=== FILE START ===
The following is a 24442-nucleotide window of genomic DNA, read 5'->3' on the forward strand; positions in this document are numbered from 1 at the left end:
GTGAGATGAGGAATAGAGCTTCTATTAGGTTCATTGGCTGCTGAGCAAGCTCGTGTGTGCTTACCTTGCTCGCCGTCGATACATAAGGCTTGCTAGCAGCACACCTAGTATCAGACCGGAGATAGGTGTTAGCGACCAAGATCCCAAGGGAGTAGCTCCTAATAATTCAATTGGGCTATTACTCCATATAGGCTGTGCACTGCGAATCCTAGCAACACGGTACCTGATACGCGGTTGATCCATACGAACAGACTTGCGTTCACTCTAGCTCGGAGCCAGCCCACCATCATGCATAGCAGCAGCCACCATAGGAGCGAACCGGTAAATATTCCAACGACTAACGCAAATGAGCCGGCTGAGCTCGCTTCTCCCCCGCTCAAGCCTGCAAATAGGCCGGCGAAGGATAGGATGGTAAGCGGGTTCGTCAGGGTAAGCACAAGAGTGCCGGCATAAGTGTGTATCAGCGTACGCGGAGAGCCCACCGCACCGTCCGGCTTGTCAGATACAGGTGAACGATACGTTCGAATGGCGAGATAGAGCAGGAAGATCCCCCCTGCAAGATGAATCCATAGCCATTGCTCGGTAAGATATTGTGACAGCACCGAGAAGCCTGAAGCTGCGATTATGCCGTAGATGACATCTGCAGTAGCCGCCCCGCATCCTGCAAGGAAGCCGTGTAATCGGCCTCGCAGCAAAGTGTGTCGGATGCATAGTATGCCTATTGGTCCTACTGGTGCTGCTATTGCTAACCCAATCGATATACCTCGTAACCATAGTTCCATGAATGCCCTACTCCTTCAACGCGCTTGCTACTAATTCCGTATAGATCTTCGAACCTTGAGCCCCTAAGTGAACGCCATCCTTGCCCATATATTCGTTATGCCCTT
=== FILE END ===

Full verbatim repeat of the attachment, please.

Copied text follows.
The following is a 24442-nucleotide window of genomic DNA, read 5'->3' on the forward strand; positions in this document are numbered from 1 at the left end:
GTGAGATGAGGAATAGAGCTTCTATTAGGTTCATTGGCTGCTGAGCAAGCTCGTGTGTGCTTACCTTGCTCGCCGTCGATACATAAGGCTTGCTAGCAGCACACCTAGTATCAGACCGGAGATAGGTGTTAGCGACCAAGATCCCAAGGGAGTAGCTCCTAATAATTCAATTGGGCTATTACTCCATATAGGCTGTGCACTGCGAATCCTAGCAACACGGTACCTGATACGCGGTTGATCCATACGAACAGACTTGCGTTCACTCTAGCTCGGAGCCAGCCCACCATCATGCATAGCAGCAGCCACCATAGGAGCGAACCGGTAAATATTCCAACGACTAACGCAAATGAGCCGGCTGAGCTCGCTTCTCCCCCGCTCAAGCCTGCAAATAGGCCGGCGAAGGATAGGATGGTAAGCGGGTTCGTCAGGGTAAGCACAAGAGTGCCGGCATAAGTGTGTATCAGCGTACGCGGAGAGCCCACCGCACCGTCCGGCTTGTCAGATACAGGTGAACGATACGTTCGAATGGCGAGATAGAGCAGGAAGATCCCCCCTGCAAGATGAATCCATAGCCATTGCTCGGTAAGATATTGTGACAGCACCGAGAAGCCTGAAGCTGCGATTATGCCGTAGATGACATCTGCAGTAGCCGCCCCGCATCCTGCAAGGAAGCCGTGTAATCGGCCTCGCAGCAAAGTGTGTCGGATGCATAGTATGCCTATTGGTCCTACTGGTGCTGCTATTGCTAACCCAATCGATATACCTCGTAACCATAGTTCCATGAATGCCCTACTCCTTCAACGCGCTTGCTACTAATTCCGTATAGATCTTCGAACCTTGAGCCCCTAAGTGAACGCCATCCTTGCCCATATATTCGTTATGCCCTT